If that makes The Ghost Writer sound heavy or preachy, it isn’t, really. The torture and “Special Relationship” stuff forms the background and connective tissue of this particular 70’s-style conspiracy, yes. But the movie cares less about the details than its does just the existence of a nefarious plot at all. In other words, just like Marathon Man or Three Days of the Condor, most all of the political content here is really just a device to get Ewan MacGregor’s low-key, amiable, and boozy-but-talented “Ghost” slowly and inexorably in over his head…and increasingly having to look over his shoulder.

Here, unlike the last time we saw him, MacGregor’s scribe isn’t looking for “the Story” at first so much as a fat paycheck. So, when the ghostwriter for former British PM Adam Lang (Pierce Brosnan) washes up dead off the coast for America, he — after being talked into it by his unctuous agent (Jon Bernthal) — puts his name in the hat as a well-paid replacement, even though he doesn’t give a whit about politics. And after getting looked over by a gruff Haldeman-ish aide (James Belushi) and an obviously sleazebag lawyer (Timothy Hutton), he somehow, miraculously, ends up with the job.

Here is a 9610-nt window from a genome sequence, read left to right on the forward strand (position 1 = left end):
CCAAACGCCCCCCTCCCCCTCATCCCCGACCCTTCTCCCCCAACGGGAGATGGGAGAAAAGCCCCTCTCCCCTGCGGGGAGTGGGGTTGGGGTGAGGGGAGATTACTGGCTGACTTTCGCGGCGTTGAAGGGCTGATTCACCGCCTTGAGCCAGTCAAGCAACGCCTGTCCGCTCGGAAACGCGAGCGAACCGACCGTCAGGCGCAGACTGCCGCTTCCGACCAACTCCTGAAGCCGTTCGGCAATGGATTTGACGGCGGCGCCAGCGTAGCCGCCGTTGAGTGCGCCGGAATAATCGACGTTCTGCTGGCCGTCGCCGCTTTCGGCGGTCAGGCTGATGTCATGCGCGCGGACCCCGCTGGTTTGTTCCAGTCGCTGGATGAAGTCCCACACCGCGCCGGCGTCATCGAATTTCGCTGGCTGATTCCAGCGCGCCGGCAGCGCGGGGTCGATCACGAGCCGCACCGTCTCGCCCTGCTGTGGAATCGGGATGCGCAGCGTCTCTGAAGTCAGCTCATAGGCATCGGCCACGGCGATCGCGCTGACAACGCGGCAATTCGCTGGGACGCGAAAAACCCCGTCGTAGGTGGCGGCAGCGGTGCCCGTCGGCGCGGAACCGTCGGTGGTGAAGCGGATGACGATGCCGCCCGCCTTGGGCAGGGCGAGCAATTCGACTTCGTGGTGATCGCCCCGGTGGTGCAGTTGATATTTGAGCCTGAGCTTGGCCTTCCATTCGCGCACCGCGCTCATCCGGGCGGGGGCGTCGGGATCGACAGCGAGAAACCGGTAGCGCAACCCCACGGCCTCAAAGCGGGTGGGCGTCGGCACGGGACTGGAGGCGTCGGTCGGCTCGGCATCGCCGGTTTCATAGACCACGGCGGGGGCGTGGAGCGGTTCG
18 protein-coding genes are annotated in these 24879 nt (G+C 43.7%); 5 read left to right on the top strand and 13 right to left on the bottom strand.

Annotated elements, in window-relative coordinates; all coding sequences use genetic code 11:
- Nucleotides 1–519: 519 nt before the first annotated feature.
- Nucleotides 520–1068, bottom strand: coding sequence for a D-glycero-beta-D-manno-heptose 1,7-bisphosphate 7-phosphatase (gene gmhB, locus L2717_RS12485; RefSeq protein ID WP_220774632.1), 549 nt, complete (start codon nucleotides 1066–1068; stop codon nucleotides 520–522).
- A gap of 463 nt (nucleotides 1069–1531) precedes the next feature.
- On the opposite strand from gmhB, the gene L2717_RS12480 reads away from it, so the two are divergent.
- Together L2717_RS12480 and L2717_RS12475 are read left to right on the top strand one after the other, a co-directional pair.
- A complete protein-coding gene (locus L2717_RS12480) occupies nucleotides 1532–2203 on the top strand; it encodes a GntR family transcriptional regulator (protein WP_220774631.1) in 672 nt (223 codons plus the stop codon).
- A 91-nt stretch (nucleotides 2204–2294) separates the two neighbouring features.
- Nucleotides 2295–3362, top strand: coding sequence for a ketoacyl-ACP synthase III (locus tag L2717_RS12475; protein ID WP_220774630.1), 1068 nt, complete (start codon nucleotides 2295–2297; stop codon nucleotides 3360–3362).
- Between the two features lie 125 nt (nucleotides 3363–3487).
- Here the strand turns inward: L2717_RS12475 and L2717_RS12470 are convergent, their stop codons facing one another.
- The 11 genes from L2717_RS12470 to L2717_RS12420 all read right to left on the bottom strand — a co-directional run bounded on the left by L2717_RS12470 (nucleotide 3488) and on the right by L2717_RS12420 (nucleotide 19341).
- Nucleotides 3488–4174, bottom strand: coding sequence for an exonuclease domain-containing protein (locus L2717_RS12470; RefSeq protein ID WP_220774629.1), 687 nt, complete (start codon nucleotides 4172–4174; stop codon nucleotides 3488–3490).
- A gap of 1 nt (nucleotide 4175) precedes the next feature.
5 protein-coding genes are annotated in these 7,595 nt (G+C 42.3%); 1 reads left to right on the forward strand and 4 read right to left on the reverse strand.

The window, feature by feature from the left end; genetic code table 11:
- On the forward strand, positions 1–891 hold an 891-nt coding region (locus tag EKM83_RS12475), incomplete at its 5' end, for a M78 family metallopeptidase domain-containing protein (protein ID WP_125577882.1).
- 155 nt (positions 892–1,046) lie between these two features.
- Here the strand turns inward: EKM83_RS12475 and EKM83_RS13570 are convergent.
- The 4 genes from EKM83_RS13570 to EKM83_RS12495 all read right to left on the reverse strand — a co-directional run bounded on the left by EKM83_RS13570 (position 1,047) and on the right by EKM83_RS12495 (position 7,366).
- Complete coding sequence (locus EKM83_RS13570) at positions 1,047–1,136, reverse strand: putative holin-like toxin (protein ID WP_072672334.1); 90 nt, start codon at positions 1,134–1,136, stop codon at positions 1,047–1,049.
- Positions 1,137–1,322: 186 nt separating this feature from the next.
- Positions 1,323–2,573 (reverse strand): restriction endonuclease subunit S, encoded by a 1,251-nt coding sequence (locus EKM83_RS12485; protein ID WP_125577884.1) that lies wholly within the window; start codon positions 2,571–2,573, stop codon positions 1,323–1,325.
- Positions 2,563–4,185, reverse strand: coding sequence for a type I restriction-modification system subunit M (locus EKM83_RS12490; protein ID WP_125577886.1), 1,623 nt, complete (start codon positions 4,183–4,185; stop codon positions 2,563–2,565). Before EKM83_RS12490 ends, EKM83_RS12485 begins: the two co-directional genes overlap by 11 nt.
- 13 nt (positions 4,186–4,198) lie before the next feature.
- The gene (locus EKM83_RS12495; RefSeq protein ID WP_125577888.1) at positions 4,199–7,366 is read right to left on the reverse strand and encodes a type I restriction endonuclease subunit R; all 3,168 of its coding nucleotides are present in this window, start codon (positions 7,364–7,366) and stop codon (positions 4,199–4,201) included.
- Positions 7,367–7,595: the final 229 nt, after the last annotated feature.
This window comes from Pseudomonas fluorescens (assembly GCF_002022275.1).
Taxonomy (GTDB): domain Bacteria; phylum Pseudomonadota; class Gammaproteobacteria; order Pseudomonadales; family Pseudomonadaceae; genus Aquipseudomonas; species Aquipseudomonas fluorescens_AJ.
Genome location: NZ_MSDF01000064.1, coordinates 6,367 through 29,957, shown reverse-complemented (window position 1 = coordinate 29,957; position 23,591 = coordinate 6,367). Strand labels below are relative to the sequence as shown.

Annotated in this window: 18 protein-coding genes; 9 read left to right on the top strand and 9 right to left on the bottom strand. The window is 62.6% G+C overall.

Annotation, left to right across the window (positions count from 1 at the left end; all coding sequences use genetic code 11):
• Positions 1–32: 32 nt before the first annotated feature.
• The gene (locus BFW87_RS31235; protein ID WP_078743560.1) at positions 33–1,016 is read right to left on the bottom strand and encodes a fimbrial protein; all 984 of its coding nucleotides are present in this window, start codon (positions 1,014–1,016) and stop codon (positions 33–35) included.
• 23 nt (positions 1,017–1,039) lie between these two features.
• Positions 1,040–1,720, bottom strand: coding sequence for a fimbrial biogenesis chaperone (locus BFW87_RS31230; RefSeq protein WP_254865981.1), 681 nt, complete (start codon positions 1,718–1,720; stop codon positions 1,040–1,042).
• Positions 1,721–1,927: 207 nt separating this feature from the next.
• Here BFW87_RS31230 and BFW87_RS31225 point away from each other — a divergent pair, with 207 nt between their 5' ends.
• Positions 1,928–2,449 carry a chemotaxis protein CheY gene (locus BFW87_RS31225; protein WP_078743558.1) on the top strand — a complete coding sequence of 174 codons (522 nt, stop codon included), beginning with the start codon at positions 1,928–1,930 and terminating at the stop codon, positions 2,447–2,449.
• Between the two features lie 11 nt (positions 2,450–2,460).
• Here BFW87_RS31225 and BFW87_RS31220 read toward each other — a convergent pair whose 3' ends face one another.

But, be careful what you wish for: Within an hour of landing the gig, Ewan’s Ghost gets mugged on the street for carrying what appeared to be a copy of the current manuscript. (It was a ringer — Nihilists, dude.) Soon thereafter, he finds himself whisked away to Lang’s Island, where he spends his days with a distracted and often visibly angry ex-PM, the beautiful-but-distant missus (Olivia Williams, who I love, but she’s too young for the part), a sultry top assistant (Kim Cattrall, doing her thing), and more security than you can shake a stick at. And when Lang becomes the center of a huge media maelstrom, on account of revelations that he authorized illegal detentions and torture when he was prime minister, well all of a sudden Ewan’s Ghost finds himself trapped in a very well-oiled and dangerous Machine…